One behavior is financial supporting the addict. Some parents of addicts say they do not give money for drugs to their child, but pay for their rent, utilities, gas, car, groceries etc. This allows the addict to “live” while spending their own money or other sources to get their drugs. Standing up saying there will be no more financial support may have a negative reaction and they may become hostile, loud, and/or threatening, It is cutting off their ability to continue their level of drug use.

Another behavior is setting realistic expectations and boundaries in place. Loved ones of addicts must come to realize they cannot control or “fix” the addict or anyone else for that matter. Using the serenity prayer when faced with an issue helps to realize what or if there is anything you can do in that situation. We have become very accustom to the dysfunction and need to evaluate what we can and cannot do to help the addict. The ability to say no is one of the first step towards change.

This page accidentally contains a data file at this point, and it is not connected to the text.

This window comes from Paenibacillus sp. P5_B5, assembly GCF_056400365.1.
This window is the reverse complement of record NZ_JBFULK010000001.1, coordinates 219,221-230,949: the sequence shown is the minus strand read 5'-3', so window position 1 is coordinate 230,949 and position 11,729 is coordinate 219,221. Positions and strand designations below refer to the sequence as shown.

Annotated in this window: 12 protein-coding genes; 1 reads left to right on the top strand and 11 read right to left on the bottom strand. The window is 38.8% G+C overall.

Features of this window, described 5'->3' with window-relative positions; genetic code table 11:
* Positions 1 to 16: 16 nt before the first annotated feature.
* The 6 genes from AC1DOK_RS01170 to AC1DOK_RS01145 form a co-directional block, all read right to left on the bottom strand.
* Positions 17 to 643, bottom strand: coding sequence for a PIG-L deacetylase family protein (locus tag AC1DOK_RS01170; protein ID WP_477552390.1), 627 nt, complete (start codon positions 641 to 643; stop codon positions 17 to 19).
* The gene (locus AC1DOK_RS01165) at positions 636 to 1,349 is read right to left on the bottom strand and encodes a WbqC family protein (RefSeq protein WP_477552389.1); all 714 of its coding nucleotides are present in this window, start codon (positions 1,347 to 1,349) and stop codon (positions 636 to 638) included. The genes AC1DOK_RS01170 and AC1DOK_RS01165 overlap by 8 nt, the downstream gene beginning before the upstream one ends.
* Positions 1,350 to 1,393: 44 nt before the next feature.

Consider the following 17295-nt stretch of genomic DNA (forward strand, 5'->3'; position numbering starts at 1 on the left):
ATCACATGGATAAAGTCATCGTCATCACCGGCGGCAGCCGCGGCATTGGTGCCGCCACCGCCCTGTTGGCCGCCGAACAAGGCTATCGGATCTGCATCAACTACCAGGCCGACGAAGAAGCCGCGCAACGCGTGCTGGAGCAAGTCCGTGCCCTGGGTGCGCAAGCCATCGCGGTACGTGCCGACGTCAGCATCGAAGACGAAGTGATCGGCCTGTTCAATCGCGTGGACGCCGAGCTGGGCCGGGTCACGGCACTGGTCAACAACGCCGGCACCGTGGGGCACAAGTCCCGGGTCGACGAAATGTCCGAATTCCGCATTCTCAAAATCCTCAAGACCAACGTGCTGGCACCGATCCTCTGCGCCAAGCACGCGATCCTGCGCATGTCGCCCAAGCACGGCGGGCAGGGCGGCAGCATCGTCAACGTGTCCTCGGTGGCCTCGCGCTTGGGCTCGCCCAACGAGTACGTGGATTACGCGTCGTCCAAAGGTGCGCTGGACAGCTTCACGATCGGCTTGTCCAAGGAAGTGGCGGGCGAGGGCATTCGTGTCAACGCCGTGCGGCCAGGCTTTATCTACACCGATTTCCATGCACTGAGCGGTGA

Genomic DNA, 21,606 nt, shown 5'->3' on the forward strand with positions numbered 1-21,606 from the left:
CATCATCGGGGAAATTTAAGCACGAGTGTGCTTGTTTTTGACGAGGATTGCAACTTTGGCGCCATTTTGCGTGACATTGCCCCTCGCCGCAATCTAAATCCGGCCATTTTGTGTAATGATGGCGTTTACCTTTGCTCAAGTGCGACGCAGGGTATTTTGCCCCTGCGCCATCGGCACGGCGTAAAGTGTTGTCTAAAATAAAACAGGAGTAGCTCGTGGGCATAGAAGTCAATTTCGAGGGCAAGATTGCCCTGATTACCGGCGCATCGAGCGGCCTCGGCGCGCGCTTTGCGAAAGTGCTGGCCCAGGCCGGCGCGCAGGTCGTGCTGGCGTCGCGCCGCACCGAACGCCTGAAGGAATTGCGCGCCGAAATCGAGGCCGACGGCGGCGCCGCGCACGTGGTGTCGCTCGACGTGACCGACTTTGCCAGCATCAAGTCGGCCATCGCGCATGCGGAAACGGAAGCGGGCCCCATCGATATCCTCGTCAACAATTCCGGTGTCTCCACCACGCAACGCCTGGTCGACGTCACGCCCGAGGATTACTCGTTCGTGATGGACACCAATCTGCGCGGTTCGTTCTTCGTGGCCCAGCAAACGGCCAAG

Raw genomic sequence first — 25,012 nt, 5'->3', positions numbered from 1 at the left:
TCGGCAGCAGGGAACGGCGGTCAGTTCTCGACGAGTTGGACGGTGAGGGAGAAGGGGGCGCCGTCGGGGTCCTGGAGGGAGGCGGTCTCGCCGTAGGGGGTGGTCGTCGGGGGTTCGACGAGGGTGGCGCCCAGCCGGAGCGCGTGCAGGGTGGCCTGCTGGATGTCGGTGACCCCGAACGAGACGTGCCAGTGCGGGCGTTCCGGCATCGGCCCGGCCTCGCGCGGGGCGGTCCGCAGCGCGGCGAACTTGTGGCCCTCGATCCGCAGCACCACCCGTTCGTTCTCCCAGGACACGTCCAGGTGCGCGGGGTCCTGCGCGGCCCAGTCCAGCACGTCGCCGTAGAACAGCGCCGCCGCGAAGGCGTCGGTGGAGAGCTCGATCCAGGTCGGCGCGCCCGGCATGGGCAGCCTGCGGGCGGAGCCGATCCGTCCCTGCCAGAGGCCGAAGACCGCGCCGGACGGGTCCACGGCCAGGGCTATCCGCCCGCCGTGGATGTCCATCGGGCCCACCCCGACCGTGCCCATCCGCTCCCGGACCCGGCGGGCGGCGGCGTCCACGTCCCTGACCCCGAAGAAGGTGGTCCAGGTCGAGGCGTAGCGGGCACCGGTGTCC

Setting Boundaries:

There has to be rules in place or an addict will continue to do whatever it takes to continue their drug. These are safety issues that are serious in nature. Some examples are aggressive, abusive, or violent behavior towards you or anyone else in household. Another issue is if they endangered your home like bringing the people associated with drugs to your home and/or doing or leaving the drugs and paraphernalia around you or others in home. Lastly economical safety by stealing your money or items at home to pay for habit.